Rent prices aren't up year over year nearly as much as housing prices. But if you enjoy cash flow, hanging onto your properties makes sense.
Regarding acquiring new property, it'll probably be tougher than usual to get a good deal, even if you're a cash buyer, as competition is stiff. If, however, you own property in expensive coastal cities such as San Francisco, Portland, or Seattle, you might want to get the best of both worlds and sell the expensive properties and then invest in less expensive locales in suburban settings, such as Boise, Idaho; Memphis, Tennessee; or St. Petersburg/Clearwater/Tampa, Florida.
What policymakers might do
Policymakers tend to regulate, but too many regulations impede business. When there are too many regulations and too much uncertainty regarding whether a building project will be approved due to zoning or other regulatory rules for the area, there tends to be less building happening.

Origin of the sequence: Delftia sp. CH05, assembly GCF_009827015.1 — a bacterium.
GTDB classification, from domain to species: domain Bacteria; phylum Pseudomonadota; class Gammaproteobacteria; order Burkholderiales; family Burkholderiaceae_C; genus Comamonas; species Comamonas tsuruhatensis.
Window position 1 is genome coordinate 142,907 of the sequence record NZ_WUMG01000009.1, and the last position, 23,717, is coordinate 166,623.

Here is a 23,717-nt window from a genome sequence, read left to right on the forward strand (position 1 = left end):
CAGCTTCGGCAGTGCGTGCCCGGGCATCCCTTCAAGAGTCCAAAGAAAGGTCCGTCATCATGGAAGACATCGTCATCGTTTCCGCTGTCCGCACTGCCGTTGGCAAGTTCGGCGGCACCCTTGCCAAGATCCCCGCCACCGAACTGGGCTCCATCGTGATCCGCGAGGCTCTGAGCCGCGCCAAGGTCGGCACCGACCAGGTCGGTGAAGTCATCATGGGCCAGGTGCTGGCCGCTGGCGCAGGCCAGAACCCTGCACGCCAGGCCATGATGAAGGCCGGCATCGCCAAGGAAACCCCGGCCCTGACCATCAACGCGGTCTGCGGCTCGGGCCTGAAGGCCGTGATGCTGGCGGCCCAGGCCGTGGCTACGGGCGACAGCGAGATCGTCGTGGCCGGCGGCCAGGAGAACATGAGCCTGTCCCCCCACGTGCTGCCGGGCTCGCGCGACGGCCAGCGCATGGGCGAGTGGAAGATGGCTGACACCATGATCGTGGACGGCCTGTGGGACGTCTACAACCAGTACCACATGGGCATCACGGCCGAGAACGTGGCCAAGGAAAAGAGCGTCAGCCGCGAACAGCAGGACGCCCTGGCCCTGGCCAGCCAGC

To get more housing, which would lower the price of homes, there needs to be an environment that encourages new builds. The simpler and shorter the development process is, the more likely there will be development, according to the Brookings Institution.
The Millionacres bottom line
As housing prices continue to soar, expect politicians who never let a good crisis go to waste to try to pass new laws or regulations. Sometimes new laws are helpful, but many times they create unintended consequences. Investors should pay attention to the latest developments regarding the rise in home prices, as that can help determine an action plan.
All data and charts supplied by Housing Tides by EnergyLogic.